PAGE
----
The recent BBC television series ‘Building Britain’s Biggest Nuclear Power Station’ about the building of Hinkley Point C on the UK’s North Somerset coast was enthralling. Television cameras not only followed people building the station, but also gave an insight to the engineering, processes, professionalism, and diligent attention to detail that they follow at every step of the build. The Badger found the sections covering the ‘Go/No Go’ decisions for a) pouring nearly 1000 lorry-loads of the correct specification of concrete for the nuclear island foundations, and b) installing the first ring of the reactor containment building, impressive and reassuring!
Normally we see little of such readiness and decision-making processes on major programmes and during his career the Badger was involved in numerous post-mortems of programmes that suffered from poor Go/No-Go readiness and decision-making disciplines, especially with regard to opening up to ‘live’ operations with end users. A failed major programme activity or a failed introduction to use with end users can often be traced back to poor Go/No-Go professionalism with decisions based on poor status information, poor risk assessment, and commercial or political priorities. It is, therefore, reassuring to see that things are being done right with regard to every aspect of readiness with Hinkley Point C.
The recent opening of the Marble Arch Mound in London, however, is a different endeavour. It’s recent opening before it was ready not only led to some ribald laughter in the Badger household, but also lots of derision on social media and in the press – see here, here, and here, for example. Westminster City Council’s ’s CEO must have felt highly embarrassed at having to apologise via a statement on the Mound’s website that it hadn’t been ready for opening to paying customers. The Badger knew little of the ‘The Mound’, a phrase that seems apt for a horror story, before the tsunami of recent coverage, and so he explored further in a more objective frame of mind.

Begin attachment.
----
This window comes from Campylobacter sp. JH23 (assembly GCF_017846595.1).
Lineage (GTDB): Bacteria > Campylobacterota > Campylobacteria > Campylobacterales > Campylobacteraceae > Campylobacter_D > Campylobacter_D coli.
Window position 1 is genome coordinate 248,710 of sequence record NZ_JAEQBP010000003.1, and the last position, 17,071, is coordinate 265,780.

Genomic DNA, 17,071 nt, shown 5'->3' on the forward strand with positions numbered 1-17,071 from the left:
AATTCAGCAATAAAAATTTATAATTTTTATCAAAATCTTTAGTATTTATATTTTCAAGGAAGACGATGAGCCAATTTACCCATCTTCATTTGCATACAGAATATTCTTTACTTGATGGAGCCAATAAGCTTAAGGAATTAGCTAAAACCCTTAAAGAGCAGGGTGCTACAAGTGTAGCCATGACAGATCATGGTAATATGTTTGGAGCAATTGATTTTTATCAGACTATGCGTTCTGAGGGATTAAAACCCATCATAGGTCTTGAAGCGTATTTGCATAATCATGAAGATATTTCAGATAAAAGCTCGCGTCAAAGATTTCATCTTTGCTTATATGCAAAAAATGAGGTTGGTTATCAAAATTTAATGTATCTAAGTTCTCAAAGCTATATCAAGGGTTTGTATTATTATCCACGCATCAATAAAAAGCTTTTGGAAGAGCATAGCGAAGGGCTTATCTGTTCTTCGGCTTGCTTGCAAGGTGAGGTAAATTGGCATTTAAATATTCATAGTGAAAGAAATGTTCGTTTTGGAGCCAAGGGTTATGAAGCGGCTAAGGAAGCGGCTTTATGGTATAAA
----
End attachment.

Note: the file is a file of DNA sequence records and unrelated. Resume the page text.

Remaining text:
The motive for building the ‘The Mound’ was to get people back into the shops, theatres, and restaurants of London over the Summer, and there’s nothing wrong with that. It’s a temporary structure costing ~£2m of council taxpayers money that’s only in place until January 2022. It apparently fails to deliver what was promised. On absorbing its history, the Badger felt that while the motive was laudable, the concept of ‘The Mound’, the way it was marketed, and its delivery were likely flawed from the outset. The Badger’s conclusion? ‘The Mound’ is a reminder that not every idea is a good one, not every delivery meets expectations, and not every decision is the right one. It’s also a reminder of human fallibility which is, of course, something which cannot be countenanced at Hinkley Point C where everything must be perfect.